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The G-Sync experience
Welp, they've done it. That's my summation of the G-Sync experience. Asus and Nvidia have managed to bring variable refresh technology to the market in a working and seemingly well-refined form—and it works like gangbusters. (Although, really, who are these gangbusters, and why do they get so much credit?) We've already talked about the theory behind G-Sync. I could wear my keycaps thin trying to describe the subject experience of using it, but you really do have to try it for yourself in order to appreciate it fully.

In games, everything that happens onscreen with G-Sync is more immediate, more fluid. As with a lot of game-changing technologies, adjusting to it isn't hard. My son Nathan and I both had the same experience: you sit down in front of the screen, you use it, and periodically throughout the gaming session, you say to yourself, "Wow, this really is smoother." Then any thoughts of monitor technology mostly just disappear, and you're better able to concentrate on the game.

The hard part is going back to gaming on a 60Hz monitor afterwards. My immediate reaction was, "This is broken somehow." I was briefly perplexed, but then I realized: I was not wrong. G-Sync has just fixed an incredibly long-standing problem.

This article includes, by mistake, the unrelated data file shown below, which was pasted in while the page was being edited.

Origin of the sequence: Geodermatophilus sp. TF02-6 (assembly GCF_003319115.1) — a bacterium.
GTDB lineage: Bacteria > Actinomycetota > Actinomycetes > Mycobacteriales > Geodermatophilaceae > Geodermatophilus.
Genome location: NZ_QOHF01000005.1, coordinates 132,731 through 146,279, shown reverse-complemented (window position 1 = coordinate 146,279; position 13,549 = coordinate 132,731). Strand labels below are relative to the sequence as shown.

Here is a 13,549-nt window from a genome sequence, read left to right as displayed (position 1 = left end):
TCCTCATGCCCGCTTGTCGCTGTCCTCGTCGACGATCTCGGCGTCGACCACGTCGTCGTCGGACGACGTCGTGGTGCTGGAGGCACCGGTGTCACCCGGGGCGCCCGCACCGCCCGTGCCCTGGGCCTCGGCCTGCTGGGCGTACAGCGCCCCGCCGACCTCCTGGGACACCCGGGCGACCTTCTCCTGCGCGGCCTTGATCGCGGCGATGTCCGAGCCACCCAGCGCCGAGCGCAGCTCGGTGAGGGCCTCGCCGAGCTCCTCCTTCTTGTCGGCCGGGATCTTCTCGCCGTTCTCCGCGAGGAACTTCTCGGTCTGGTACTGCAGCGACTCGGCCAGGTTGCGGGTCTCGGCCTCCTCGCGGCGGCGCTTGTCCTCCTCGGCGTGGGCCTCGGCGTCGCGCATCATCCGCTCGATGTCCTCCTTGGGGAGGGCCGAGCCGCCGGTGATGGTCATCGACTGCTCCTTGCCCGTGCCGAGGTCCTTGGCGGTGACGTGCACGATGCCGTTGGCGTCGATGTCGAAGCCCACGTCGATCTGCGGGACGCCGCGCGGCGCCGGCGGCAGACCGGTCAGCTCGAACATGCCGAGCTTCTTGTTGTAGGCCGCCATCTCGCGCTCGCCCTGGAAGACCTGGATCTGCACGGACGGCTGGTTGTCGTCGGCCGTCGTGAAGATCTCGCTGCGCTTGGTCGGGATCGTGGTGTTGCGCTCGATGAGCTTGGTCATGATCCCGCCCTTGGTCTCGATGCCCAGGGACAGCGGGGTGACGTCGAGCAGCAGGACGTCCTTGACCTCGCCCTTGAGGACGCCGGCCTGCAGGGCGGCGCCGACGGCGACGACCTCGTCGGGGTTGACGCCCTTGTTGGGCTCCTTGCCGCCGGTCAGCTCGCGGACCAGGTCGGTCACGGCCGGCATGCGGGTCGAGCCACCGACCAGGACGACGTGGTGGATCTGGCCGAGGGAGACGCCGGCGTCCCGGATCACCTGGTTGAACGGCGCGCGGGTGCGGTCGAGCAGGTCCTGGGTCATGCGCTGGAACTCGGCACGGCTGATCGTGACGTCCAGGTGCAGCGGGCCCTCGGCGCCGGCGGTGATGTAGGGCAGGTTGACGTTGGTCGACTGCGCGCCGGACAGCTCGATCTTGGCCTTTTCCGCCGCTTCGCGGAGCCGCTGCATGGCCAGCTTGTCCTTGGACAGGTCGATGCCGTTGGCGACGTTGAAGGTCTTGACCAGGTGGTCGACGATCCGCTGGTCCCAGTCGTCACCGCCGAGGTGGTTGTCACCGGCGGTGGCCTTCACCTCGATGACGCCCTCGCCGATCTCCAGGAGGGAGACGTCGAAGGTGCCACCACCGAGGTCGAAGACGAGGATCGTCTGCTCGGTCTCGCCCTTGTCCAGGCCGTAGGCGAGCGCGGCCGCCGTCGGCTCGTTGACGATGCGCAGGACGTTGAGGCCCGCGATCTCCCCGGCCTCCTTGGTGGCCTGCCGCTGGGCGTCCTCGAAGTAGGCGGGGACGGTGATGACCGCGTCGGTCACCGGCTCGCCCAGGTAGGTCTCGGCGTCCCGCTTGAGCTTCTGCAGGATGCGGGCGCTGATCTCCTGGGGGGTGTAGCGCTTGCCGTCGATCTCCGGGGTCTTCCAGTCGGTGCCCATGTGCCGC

There's no good way to transmit the G-Sync experience over the intarwebs for display on conventional monitors. What I can do is record what happens onscreen with a high-speed camera and replay the results in slow-motion. I've already posted comparisons from a whole range of sync modes and refresh rates using early G-Sync hardware right here, so go look at those if you want an extensive set of examples. For today, let's focus on the PG278Q running G-Sync at a 144Hz peak refresh rate versus a conventional 60Hz vsync setup, since that's probably the comparison most folks will find relevant. We've taken an example from Guild Wars 2, recorded it at 240 FPS, and turned it into a side-by-side video that should illustrate the differences nicely.

With G-Sync at 144Hz, the on-screen animation advances more often and in smaller increments, as expected.  Also, crucially, the content of each of those updates fits with when the update takes place. Each new frame advances the scene's rotation the appropriate amount for when it's painted. Not only are the updates on the 60Hz vsync side less frequent, but some of them seem "off" a little in terms of timing, too. That fact contributes to a kind of lurching, loping sense of advancing motion.

At full speed, these differences are subtler in some ways, since fast updates cure a lot of ills. The overall added goodness of G-Sync seems even more pronounced, though, when your eye is fooled into seeing constant movement rather than a series of individual frames. Paradoxical, maybe, but that's my sense of it.

There's also a distinct sense of solidity with G-Sync that's not present at any refresh rate with vsync disabled. The utter lack of tearing on the display is very welcome.